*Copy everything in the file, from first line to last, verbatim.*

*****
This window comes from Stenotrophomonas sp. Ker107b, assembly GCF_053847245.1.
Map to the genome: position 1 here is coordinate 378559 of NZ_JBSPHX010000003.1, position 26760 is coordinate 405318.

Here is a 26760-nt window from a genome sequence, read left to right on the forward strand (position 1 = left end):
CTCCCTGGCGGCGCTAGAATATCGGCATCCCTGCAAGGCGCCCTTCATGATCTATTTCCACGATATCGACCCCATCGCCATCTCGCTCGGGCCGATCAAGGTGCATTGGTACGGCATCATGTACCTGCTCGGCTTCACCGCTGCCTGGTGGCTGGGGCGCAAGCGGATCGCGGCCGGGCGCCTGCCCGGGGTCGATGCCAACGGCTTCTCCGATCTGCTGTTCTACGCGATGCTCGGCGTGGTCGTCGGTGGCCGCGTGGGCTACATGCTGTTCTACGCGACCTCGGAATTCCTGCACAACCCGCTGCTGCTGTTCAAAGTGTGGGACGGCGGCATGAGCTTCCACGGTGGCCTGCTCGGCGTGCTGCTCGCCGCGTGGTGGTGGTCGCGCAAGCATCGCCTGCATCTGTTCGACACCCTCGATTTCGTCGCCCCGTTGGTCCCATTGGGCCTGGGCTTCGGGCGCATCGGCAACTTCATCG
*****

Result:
This window comes from Stenotrophomonas sp. Ker107b, assembly GCF_053847245.1.
Map to the genome: position 1 here is coordinate 378559 of NZ_JBSPHX010000003.1, position 26760 is coordinate 405318.

Here is a 26760-nt window from a genome sequence, read left to right on the forward strand (position 1 = left end):
CTCCCTGGCGGCGCTAGAATATCGGCATCCCTGCAAGGCGCCCTTCATGATCTATTTCCACGATATCGACCCCATCGCCATCTCGCTCGGGCCGATCAAGGTGCATTGGTACGGCATCATGTACCTGCTCGGCTTCACCGCTGCCTGGTGGCTGGGGCGCAAGCGGATCGCGGCCGGGCGCCTGCCCGGGGTCGATGCCAACGGCTTCTCCGATCTGCTGTTCTACGCGATGCTCGGCGTGGTCGTCGGTGGCCGCGTGGGCTACATGCTGTTCTACGCGACCTCGGAATTCCTGCACAACCCGCTGCTGCTGTTCAAAGTGTGGGACGGCGGCATGAGCTTCCACGGTGGCCTGCTCGGCGTGCTGCTCGCCGCGTGGTGGTGGTCGCGCAAGCATCGCCTGCATCTGTTCGACACCCTCGATTTCGTCGCCCCGTTGGTCCCATTGGGCCTGGGCTTCGGGCGCATCGGCAACTTCATCG